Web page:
2. Lynn D. Morrissey says

    Laura, this is such an exquisite, poignant post–one with which every mother resonates. I felt this when I sent Sheridan to kindergarten, for goodness sake! I still remember her, a wisp of a girl, all blonde and blue (her face framed with yellow tresses, sapphire eyes sparkling, and garbed in a long Alice-in-Wonderland blue dress). I cried when I let her go through the school’s double doors, something I didn’t think I would ever do). Sheridan stayed home through college, so I have not experienced precisely what you are now, Laura, but my heart links with yours. I can imagine it deep inside. But I *do* know that hearts reside at home, and your precious son is wise beyond his years to know that and to want to spend his last moments before college with you and his father and brother *at home.* And I know that both you and he will remember, when miles separate you physically, that nothing will separate you emotionally. Because true home resides in the heart, he is taking that right along with him. Yes, you will be in him, and he in you. And you will *live* home always. No one can take that away from you. Sending you so much love,
    PS And I LOVE, LOVE, LOVE Amber’s new book (just as I did YOURS, and DO)!

    • says

      Thank you for this, Lynn. I needed this reminder that home “resides in the heart.” **sigh** Carrying those words with me, friend. Blessed by your thoughts here. Tremendously so.

  3. says

    There’s much we learn about sorrow in parenting- much we learn about Christ and the depth and realness of his love. Letting go is one of those sorrows – but it’s also a springboard to something greater:) Praying for your heart his week, Laura!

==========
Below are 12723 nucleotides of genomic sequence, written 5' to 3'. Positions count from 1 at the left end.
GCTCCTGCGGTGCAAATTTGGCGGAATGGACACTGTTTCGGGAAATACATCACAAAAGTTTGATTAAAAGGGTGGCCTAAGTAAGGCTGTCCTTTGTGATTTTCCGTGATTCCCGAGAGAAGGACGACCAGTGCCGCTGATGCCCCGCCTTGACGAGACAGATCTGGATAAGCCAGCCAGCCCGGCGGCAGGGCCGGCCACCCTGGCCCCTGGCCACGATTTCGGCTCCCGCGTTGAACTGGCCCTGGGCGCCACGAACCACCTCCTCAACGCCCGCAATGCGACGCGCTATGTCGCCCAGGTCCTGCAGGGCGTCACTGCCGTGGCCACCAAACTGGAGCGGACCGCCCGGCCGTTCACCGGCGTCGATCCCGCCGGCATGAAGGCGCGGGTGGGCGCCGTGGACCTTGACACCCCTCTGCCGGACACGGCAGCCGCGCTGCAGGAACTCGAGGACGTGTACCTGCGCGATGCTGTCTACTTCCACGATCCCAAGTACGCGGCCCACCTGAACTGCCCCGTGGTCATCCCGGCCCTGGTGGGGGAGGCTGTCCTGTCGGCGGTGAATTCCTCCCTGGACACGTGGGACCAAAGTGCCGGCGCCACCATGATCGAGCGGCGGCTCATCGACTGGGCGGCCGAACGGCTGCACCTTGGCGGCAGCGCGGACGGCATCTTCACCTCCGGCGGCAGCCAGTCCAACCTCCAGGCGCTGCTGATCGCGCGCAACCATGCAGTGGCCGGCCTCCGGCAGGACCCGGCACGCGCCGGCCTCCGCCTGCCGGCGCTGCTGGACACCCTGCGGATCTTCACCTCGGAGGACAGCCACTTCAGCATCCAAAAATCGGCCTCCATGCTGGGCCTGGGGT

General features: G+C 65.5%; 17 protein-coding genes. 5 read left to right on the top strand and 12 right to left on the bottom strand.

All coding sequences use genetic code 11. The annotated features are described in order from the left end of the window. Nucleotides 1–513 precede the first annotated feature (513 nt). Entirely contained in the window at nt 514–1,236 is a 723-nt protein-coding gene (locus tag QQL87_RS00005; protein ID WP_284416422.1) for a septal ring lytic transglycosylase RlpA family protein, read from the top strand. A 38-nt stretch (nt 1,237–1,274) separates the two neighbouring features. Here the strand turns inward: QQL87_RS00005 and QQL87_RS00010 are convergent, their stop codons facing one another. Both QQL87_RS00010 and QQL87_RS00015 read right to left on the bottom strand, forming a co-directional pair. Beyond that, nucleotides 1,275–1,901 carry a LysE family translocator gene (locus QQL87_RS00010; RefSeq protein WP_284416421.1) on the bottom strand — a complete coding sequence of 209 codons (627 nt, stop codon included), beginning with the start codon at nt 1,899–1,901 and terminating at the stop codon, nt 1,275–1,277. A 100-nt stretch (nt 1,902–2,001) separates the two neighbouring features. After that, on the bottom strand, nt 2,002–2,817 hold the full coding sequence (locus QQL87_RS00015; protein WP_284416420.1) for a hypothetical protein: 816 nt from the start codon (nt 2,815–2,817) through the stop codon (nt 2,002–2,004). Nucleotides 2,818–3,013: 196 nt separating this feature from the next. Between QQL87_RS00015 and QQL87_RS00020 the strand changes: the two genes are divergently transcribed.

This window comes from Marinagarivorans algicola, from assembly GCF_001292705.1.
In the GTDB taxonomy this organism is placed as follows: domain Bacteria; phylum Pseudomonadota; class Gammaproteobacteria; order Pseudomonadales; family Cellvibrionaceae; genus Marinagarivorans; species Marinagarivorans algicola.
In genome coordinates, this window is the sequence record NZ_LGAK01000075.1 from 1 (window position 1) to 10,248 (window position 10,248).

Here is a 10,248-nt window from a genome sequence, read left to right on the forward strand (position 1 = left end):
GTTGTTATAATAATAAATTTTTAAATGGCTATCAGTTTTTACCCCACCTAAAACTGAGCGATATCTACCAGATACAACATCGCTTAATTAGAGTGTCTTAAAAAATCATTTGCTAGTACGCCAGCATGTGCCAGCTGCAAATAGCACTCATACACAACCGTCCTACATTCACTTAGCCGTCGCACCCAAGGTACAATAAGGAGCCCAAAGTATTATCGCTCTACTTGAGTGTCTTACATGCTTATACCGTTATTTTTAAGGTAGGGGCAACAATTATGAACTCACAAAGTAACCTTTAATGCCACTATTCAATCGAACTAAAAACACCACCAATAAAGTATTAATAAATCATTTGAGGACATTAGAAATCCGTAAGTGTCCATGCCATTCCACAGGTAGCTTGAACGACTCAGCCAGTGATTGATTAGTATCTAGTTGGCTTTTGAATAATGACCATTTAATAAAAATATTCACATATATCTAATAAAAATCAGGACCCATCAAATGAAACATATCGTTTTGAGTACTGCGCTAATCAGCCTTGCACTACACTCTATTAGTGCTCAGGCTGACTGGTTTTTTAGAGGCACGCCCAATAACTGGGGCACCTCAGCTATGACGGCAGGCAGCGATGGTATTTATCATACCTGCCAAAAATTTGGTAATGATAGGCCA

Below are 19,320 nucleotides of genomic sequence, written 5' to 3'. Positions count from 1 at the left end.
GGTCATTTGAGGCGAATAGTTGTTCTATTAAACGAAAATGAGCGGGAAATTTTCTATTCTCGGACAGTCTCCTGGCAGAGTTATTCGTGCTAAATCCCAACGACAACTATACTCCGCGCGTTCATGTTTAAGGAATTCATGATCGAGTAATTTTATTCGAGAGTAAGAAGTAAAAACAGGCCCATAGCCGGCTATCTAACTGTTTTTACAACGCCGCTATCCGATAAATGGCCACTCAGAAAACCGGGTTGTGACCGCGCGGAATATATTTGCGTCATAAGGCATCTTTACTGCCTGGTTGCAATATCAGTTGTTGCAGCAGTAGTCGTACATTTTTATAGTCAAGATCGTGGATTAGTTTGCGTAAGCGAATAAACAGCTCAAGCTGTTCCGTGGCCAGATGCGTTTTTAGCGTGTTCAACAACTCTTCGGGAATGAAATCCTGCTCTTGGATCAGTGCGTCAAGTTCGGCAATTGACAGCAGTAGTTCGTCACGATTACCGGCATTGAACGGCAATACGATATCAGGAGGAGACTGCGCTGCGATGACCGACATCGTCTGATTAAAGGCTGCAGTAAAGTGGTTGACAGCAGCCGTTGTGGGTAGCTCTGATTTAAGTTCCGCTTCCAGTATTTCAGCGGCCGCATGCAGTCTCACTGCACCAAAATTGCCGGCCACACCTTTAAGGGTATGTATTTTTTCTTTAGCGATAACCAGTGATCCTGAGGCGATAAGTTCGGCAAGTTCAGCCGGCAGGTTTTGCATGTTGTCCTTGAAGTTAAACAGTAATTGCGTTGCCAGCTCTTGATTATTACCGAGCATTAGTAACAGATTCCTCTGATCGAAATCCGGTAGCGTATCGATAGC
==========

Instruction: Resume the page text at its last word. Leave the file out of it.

• says

      Thank you, M. Yes, a springboard to something greater…I believe this with my head, now if I could just get my heart to go along! Thank your for your prayers, sweet friend. Those boys really do wrap themselves around a mamma’s heart.

  4. says

    While my heart does not know the tug with a mother’s love, I know that we all stand at threshold moments when risks are taken and dreams transform. Both you and Teddy stand at the doorway! Praying for you both to step boldly into the new and courage to keep to the journey ahead. Always remember, the giants appear bigger than they are. New day – new journey – transforming dreams…sounds like exciting times.

    • says

      Oh, thank you for these brave words, Denise! They make me feel brave. They remind me who I am, who Teddy is, that we are loved by a Love bigger than any fears. Thank you for that. So blessed by your blessing.

  5. says

    Oh the tug on our hearts. May Teddy have a wonderful year. And may your heart find comfort in the joys of having raised him for this very moment. Praying for you both!

    • says

      Thank you, Joanne. Mostly, I’m excited for him. I can’t wait to see where life takes him. But I have my moments of fear, and so I’ve been holding on tight to the Perfect Love that drives out fear. xoxo

  6. says

    I keep thinking of Toy Story – Andy packing up Woody before leaving for college. I cried at that part in the movie and I teared up reading this post knowing my boy will be doing the same thing in just a few short years. Praying a wonderful start to college for your son. May he stand firm on the Truth he has been consuming while at home and may his faith be tested and proved strong. I really enjoy your blog.

    • says

      I cried at that part too, Melody! You sound like a mamma after my own heart :). Thank you for your prayers, and your kind words. I’ve been having a lot of trouble writing lately because my mind is so preoccupied. So you have given me a sweet gift. Thank you.

  7. says

    Love this. How wonderful that your son loves the simple pleasures of home. We will be sending my eldest back for her second year in a couple of weeks. It does not get any easier. Tears.

  8. says

    I’m praying for your son’s transition, safety, peace, and joy! I am also praying for your sweet mama hear which is celebrating for God to have brought your son to this place of success and blessing, but grieving for your sweet boy to not be hanging out in that living room each day! Big hugs!
    Blessings and smiles,